Yet, in the absence of regulatory obligations to do so, some researchers have voluntarily adopted practices that recognize participants’ interests in the outputs of the work they support. For example, some have adopted plans to return individual-level data, such as raw genetic data files, to participants who indicated they would like this information (Thorogood et al. 2018). (This practice is distinct from the federal obligation of covered entities, including some researchers, to provide patients their protected health information on request (45 C.F.R. § 164.524).) These plans are justified on grounds that they promote autonomy and beneficence with respect to participants who are interested in knowing this information and potentially using it for their own benefit or sharing it to benefit others. However, as one scholar has noted, the Common Rule “clearly perceives return of individual results to be a source of potential harm to participants” (Meyer 2020, p. 68). For this reason, IRBs might scrutinize plans to return individual results to ensure that their perceived risks— for example, that participants could misunderstand the results and change their behaviors in potentially harmful ways based on the misunderstanding—are minimized. Ultimately, IRBs can decline to approve such plans.
But citizen scientists have a different role in the research process than participants in traditional biomedical research, prompting some scholars to examine whether conventional ethical frameworks are appropriate and sufficient for biomedical citizen science (Kasperowski, Hagen, and Rohden 2021; Rasmussen 2021; Vayena and Tasioulas 2013). Specifically, citizen scientists make research contributions other than or in addition to serving as a source of specimens and data for analysis by others and, as demonstrated by PersonalPRS, include potential contributions at many stages of the research process (ECSA 2015; Fiske et al. 2019; Wiggins and Wilbanks 2019). Consistent with these diverse and potentially robust participatory opportunities, some citizen science projects are structured to share power and decision-making with participants (Rasmussen 2019). Such projects might describe their objectives and the role of citizen scientists in relevant activities using a rhetoric of engagement and democratization (Fiske, Prainsack, and Buyx 2019) that could be inappropriate in communications about traditional biomedical research (Woolley et al. 2016).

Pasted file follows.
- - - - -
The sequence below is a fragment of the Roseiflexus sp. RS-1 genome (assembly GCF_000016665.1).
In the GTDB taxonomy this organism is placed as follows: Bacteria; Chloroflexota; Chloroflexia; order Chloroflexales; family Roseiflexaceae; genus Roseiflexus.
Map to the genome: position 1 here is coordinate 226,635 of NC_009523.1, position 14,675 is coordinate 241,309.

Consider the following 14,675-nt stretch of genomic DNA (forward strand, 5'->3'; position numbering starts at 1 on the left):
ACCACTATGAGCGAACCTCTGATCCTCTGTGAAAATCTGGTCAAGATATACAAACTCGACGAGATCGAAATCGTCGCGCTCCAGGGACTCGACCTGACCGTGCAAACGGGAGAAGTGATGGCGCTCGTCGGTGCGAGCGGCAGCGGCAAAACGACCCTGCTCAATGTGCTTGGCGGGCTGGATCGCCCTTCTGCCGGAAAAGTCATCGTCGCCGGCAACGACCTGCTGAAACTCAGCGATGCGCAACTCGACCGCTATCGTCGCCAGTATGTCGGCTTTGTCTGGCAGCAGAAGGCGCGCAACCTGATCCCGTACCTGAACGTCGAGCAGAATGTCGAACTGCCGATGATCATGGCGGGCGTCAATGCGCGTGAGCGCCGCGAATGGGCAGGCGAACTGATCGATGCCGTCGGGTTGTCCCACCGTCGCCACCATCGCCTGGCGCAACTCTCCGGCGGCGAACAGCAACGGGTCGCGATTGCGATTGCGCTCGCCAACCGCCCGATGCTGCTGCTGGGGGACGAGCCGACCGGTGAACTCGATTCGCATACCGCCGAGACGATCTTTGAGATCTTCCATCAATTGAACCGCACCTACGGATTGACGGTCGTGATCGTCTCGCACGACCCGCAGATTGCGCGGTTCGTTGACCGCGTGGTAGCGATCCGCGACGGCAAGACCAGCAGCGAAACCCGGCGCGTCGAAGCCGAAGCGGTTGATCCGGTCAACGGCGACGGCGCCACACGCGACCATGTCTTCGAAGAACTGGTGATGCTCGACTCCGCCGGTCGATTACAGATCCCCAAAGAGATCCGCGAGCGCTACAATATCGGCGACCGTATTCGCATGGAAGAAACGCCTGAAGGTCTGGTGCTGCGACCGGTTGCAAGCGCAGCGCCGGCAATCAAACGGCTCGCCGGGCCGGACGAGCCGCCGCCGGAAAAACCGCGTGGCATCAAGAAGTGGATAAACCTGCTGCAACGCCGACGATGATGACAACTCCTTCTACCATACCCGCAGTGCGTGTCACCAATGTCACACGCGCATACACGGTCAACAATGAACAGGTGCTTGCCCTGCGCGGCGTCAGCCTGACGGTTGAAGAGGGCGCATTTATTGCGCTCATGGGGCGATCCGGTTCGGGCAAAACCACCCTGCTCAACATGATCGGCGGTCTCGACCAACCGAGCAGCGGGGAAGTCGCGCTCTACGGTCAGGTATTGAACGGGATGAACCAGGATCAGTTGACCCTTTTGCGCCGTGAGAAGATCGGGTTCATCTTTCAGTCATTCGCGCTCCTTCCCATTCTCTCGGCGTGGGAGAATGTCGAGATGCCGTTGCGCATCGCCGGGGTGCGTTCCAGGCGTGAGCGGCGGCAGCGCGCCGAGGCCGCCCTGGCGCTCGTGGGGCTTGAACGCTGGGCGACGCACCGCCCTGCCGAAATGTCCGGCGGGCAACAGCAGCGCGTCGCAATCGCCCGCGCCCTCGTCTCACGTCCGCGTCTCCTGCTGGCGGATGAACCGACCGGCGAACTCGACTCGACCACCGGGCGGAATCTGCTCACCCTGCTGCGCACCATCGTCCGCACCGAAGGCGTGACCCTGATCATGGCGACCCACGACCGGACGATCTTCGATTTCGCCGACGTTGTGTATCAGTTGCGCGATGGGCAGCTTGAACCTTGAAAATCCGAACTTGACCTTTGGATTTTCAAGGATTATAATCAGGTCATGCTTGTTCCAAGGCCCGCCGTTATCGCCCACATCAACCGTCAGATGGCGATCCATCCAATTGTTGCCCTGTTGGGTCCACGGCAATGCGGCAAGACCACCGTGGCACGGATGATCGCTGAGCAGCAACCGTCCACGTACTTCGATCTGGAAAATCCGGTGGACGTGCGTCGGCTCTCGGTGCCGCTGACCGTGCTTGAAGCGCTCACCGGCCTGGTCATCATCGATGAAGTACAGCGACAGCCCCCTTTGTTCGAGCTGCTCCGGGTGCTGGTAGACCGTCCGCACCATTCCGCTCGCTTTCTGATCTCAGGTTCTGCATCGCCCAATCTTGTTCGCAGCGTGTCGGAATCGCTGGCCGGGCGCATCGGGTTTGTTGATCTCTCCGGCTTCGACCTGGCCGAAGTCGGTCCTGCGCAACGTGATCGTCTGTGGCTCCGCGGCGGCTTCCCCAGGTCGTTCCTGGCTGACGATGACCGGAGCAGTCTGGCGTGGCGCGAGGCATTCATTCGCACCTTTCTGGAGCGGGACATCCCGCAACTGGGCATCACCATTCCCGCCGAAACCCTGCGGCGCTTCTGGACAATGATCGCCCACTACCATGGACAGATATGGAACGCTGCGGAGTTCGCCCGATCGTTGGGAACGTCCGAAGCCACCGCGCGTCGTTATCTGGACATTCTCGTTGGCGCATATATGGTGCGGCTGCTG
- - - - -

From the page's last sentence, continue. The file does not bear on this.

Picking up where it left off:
Analysis of the ethical defensibility of ownership practices of biomedical citizen science projects requires an approach that takes into account these departures from traditional research. For example, depending on the project, respect for persons might require ongoing transparency about elements of projects that are not usually shared with traditional research participants, such as reporting data and findings in ways that will allow citizen scientists to “make meaning” of them (Cooper, Rasmussen, and Jones 2021, p. 2). Further, citizen scientists are sometimes in need of protection against different kinds of harms than traditional research participants (Rasmussen 2021). Some protections, such as prohibitions on the return of interpretations of contributed data, might be viewed by citizen scientists as paternalistic. They might also be confusing and disappointing given that, as noted by Wolf (2020, p. 163), return of results is a “core element” of participant-driven forms of citizen science. As a final example, justice concerns shift to providing fair opportunity to participate and minimizing barriers to participation, consistent with citizen science’s focus on inclusivity (Wiggins and Wilbanks 2019), and also encompasses fair distribution of opportunities to access, control, or share in the benefits of research outputs.
For all of these reasons, citizen science projects are advised to give careful attention to ownership practices. Yet, there does not exist practical guidance for project leaders or external reviewers, such as IRBs, community ethics committees, or ethics consultants, regarding how to systematically evaluate the ethical soundness of practices that citizen science projects are considering or have adopted.